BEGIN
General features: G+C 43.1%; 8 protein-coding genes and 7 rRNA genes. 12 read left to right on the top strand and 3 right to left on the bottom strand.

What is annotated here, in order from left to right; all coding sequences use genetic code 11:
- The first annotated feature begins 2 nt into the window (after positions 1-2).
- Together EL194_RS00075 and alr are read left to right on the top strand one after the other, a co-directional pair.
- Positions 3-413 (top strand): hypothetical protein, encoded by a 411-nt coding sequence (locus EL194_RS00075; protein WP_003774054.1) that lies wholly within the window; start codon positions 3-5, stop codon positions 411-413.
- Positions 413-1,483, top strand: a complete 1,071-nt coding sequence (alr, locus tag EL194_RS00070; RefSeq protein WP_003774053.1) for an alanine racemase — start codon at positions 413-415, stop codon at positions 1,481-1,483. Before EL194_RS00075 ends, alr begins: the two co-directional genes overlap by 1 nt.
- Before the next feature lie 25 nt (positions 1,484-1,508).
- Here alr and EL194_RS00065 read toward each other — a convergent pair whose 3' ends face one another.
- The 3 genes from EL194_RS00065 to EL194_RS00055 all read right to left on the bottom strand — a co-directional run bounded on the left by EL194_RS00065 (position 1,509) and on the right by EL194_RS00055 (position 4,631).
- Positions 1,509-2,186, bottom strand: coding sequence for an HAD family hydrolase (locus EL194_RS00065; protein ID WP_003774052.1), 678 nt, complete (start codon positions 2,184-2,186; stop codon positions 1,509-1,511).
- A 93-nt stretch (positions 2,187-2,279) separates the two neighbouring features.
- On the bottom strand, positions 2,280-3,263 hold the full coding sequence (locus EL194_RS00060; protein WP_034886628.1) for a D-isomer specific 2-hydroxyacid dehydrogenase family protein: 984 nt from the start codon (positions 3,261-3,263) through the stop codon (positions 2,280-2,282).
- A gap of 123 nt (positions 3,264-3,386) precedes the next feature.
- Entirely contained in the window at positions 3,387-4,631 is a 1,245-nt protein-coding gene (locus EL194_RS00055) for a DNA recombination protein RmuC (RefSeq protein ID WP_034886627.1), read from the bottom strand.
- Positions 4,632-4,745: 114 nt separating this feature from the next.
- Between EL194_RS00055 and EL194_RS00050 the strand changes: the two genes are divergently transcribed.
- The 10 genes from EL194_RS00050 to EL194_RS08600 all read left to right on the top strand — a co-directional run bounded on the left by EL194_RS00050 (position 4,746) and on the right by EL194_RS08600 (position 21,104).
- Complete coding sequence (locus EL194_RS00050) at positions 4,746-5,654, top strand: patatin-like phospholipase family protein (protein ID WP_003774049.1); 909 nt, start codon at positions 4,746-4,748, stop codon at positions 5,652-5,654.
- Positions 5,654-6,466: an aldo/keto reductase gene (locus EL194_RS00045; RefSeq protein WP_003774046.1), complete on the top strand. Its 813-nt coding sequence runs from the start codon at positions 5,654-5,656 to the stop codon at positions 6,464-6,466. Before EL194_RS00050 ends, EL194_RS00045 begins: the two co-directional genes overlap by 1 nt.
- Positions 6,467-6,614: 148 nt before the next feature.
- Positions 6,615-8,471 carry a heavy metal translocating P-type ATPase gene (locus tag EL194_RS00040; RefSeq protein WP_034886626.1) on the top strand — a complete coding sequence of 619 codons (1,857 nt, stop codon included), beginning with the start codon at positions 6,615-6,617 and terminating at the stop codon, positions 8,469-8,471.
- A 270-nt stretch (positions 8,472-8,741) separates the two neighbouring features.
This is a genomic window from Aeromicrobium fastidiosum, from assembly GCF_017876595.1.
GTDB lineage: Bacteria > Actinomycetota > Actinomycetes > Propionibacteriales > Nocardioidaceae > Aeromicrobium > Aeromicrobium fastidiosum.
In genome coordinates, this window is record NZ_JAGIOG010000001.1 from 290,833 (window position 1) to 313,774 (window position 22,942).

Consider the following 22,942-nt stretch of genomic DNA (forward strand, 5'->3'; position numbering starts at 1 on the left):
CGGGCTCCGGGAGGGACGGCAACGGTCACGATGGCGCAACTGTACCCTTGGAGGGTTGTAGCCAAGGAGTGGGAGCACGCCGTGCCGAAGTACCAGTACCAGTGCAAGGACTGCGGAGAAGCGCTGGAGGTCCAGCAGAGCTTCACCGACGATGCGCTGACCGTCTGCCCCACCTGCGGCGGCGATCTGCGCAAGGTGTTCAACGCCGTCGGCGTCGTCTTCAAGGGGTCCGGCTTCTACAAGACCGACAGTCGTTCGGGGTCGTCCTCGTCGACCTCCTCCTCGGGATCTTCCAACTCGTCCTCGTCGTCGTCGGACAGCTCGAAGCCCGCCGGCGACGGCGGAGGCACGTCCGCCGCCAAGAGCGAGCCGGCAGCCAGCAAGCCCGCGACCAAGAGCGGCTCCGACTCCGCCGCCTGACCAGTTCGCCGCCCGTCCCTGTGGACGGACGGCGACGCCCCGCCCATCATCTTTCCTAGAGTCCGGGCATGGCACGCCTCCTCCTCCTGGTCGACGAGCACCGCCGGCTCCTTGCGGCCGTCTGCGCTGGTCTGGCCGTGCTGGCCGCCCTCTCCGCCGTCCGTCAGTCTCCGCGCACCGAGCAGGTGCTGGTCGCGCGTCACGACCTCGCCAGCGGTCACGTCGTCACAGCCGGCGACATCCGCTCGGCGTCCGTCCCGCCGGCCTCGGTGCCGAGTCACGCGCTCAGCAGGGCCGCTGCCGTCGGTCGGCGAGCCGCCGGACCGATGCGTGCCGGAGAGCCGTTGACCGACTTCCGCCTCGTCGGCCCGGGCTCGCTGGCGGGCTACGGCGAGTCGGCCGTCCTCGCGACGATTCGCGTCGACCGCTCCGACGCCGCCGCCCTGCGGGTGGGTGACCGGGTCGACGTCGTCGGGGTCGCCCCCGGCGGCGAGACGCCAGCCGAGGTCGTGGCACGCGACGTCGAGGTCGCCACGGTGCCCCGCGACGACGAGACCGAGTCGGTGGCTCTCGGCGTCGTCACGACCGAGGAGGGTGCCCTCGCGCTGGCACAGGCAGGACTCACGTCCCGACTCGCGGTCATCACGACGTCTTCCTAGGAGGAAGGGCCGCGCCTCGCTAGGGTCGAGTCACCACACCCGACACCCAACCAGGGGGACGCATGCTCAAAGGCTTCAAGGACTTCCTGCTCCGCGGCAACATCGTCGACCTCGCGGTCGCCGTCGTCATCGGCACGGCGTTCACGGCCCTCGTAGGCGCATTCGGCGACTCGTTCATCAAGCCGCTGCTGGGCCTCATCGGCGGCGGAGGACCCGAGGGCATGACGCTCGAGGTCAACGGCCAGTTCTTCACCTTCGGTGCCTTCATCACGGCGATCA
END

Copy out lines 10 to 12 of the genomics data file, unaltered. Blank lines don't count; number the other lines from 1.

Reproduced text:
- Positions 1,509-2,186, bottom strand: coding sequence for an HAD family hydrolase (locus EL194_RS00065; protein ID WP_003774052.1), 678 nt, complete (start codon positions 2,184-2,186; stop codon positions 1,509-1,511).
- A 93-nt stretch (positions 2,187-2,279) separates the two neighbouring features.
- On the bottom strand, positions 2,280-3,263 hold the full coding sequence (locus EL194_RS00060; protein WP_034886628.1) for a D-isomer specific 2-hydroxyacid dehydrogenase family protein: 984 nt from the start codon (positions 3,261-3,263) through the stop codon (positions 2,280-2,282).